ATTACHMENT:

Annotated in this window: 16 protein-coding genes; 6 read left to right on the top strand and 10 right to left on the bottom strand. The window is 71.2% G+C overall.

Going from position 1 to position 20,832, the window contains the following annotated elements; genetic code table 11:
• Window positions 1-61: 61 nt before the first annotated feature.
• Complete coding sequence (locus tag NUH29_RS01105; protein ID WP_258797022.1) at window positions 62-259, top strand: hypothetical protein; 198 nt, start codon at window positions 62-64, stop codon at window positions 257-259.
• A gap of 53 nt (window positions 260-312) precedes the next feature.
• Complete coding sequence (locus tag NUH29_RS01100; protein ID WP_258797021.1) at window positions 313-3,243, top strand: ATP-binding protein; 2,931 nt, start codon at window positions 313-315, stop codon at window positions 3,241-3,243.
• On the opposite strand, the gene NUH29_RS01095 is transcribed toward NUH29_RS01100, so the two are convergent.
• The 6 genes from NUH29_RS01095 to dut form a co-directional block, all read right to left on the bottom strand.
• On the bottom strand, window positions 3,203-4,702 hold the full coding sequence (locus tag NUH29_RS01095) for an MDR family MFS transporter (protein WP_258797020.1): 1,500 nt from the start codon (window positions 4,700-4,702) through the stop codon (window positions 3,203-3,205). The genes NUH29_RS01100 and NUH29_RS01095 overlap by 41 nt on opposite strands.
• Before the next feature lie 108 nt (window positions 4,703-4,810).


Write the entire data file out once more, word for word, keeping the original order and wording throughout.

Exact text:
Annotated in this window: 16 protein-coding genes; 6 read left to right on the top strand and 10 right to left on the bottom strand. The window is 71.2% G+C overall.

Going from position 1 to position 20,832, the window contains the following annotated elements; genetic code table 11:
• Window positions 1-61: 61 nt before the first annotated feature.
• Complete coding sequence (locus tag NUH29_RS01105; protein ID WP_258797022.1) at window positions 62-259, top strand: hypothetical protein; 198 nt, start codon at window positions 62-64, stop codon at window positions 257-259.
• A gap of 53 nt (window positions 260-312) precedes the next feature.
• Complete coding sequence (locus tag NUH29_RS01100; protein ID WP_258797021.1) at window positions 313-3,243, top strand: ATP-binding protein; 2,931 nt, start codon at window positions 313-315, stop codon at window positions 3,241-3,243.
• On the opposite strand, the gene NUH29_RS01095 is transcribed toward NUH29_RS01100, so the two are convergent.
• The 6 genes from NUH29_RS01095 to dut form a co-directional block, all read right to left on the bottom strand.
• On the bottom strand, window positions 3,203-4,702 hold the full coding sequence (locus tag NUH29_RS01095) for an MDR family MFS transporter (protein WP_258797020.1): 1,500 nt from the start codon (window positions 4,700-4,702) through the stop codon (window positions 3,203-3,205). The genes NUH29_RS01100 and NUH29_RS01095 overlap by 41 nt on opposite strands.
• Before the next feature lie 108 nt (window positions 4,703-4,810).